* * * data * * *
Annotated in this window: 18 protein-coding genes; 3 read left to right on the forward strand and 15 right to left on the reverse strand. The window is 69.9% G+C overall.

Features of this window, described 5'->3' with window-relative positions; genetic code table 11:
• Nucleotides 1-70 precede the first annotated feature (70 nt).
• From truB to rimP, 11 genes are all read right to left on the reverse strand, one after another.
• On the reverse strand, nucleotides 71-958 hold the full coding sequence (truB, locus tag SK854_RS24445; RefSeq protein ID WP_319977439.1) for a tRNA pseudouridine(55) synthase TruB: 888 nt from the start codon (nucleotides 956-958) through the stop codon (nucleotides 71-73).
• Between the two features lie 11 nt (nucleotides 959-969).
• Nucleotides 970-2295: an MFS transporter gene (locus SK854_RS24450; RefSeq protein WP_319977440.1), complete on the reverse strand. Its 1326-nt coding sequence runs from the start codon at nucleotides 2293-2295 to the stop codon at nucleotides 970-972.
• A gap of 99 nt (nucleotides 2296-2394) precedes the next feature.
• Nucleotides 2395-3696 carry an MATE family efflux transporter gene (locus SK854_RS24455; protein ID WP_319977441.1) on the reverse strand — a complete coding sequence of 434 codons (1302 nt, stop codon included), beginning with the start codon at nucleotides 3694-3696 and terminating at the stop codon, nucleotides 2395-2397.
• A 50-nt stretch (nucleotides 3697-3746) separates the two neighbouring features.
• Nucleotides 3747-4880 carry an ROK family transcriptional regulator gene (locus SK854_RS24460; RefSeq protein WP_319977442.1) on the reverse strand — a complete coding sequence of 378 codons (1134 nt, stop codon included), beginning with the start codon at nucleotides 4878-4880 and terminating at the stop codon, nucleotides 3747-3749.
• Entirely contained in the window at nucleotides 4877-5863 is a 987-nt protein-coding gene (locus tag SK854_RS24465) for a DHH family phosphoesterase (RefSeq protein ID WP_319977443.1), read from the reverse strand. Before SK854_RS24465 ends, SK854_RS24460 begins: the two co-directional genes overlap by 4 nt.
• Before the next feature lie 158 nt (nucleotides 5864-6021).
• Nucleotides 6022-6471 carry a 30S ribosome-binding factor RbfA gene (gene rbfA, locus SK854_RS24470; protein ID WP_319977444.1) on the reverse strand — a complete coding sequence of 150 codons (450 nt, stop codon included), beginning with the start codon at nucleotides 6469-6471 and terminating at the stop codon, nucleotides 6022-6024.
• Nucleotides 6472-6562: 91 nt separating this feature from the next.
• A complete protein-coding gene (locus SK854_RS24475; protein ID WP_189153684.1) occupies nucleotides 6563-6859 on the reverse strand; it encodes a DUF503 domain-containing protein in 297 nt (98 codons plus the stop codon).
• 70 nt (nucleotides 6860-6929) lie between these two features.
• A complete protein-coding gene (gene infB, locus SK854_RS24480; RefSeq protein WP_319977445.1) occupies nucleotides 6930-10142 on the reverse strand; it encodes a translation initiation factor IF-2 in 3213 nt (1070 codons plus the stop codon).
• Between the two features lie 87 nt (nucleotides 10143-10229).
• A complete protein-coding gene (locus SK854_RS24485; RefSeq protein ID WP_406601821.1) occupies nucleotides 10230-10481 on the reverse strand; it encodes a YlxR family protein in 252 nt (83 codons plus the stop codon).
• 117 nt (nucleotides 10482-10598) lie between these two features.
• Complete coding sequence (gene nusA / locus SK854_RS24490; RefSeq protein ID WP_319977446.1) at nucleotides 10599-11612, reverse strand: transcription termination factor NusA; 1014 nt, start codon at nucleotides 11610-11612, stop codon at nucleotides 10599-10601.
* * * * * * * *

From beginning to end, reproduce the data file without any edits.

Annotated in this window: 18 protein-coding genes; 3 read left to right on the forward strand and 15 right to left on the reverse strand. The window is 69.9% G+C overall.

Features of this window, described 5'->3' with window-relative positions; genetic code table 11:
• Nucleotides 1-70 precede the first annotated feature (70 nt).
• From truB to rimP, 11 genes are all read right to left on the reverse strand, one after another.
• On the reverse strand, nucleotides 71-958 hold the full coding sequence (truB, locus tag SK854_RS24445; RefSeq protein ID WP_319977439.1) for a tRNA pseudouridine(55) synthase TruB: 888 nt from the start codon (nucleotides 956-958) through the stop codon (nucleotides 71-73).
• Between the two features lie 11 nt (nucleotides 959-969).
• Nucleotides 970-2295: an MFS transporter gene (locus SK854_RS24450; RefSeq protein WP_319977440.1), complete on the reverse strand. Its 1326-nt coding sequence runs from the start codon at nucleotides 2293-2295 to the stop codon at nucleotides 970-972.
• A gap of 99 nt (nucleotides 2296-2394) precedes the next feature.
• Nucleotides 2395-3696 carry an MATE family efflux transporter gene (locus SK854_RS24455; protein ID WP_319977441.1) on the reverse strand — a complete coding sequence of 434 codons (1302 nt, stop codon included), beginning with the start codon at nucleotides 3694-3696 and terminating at the stop codon, nucleotides 2395-2397.
• A 50-nt stretch (nucleotides 3697-3746) separates the two neighbouring features.
• Nucleotides 3747-4880 carry an ROK family transcriptional regulator gene (locus SK854_RS24460; RefSeq protein WP_319977442.1) on the reverse strand — a complete coding sequence of 378 codons (1134 nt, stop codon included), beginning with the start codon at nucleotides 4878-4880 and terminating at the stop codon, nucleotides 3747-3749.
• Entirely contained in the window at nucleotides 4877-5863 is a 987-nt protein-coding gene (locus tag SK854_RS24465) for a DHH family phosphoesterase (RefSeq protein ID WP_319977443.1), read from the reverse strand. Before SK854_RS24465 ends, SK854_RS24460 begins: the two co-directional genes overlap by 4 nt.
• Before the next feature lie 158 nt (nucleotides 5864-6021).
• Nucleotides 6022-6471 carry a 30S ribosome-binding factor RbfA gene (gene rbfA, locus SK854_RS24470; protein ID WP_319977444.1) on the reverse strand — a complete coding sequence of 150 codons (450 nt, stop codon included), beginning with the start codon at nucleotides 6469-6471 and terminating at the stop codon, nucleotides 6022-6024.
• Nucleotides 6472-6562: 91 nt separating this feature from the next.
• A complete protein-coding gene (locus SK854_RS24475; protein ID WP_189153684.1) occupies nucleotides 6563-6859 on the reverse strand; it encodes a DUF503 domain-containing protein in 297 nt (98 codons plus the stop codon).
• 70 nt (nucleotides 6860-6929) lie between these two features.
• A complete protein-coding gene (gene infB, locus SK854_RS24480; RefSeq protein WP_319977445.1) occupies nucleotides 6930-10142 on the reverse strand; it encodes a translation initiation factor IF-2 in 3213 nt (1070 codons plus the stop codon).
• Between the two features lie 87 nt (nucleotides 10143-10229).
• A complete protein-coding gene (locus SK854_RS24485; RefSeq protein ID WP_406601821.1) occupies nucleotides 10230-10481 on the reverse strand; it encodes a YlxR family protein in 252 nt (83 codons plus the stop codon).
• 117 nt (nucleotides 10482-10598) lie between these two features.
• Complete coding sequence (gene nusA / locus SK854_RS24490; RefSeq protein ID WP_319977446.1) at nucleotides 10599-11612, reverse strand: transcription termination factor NusA; 1014 nt, start codon at nucleotides 11610-11612, stop codon at nucleotides 10599-10601.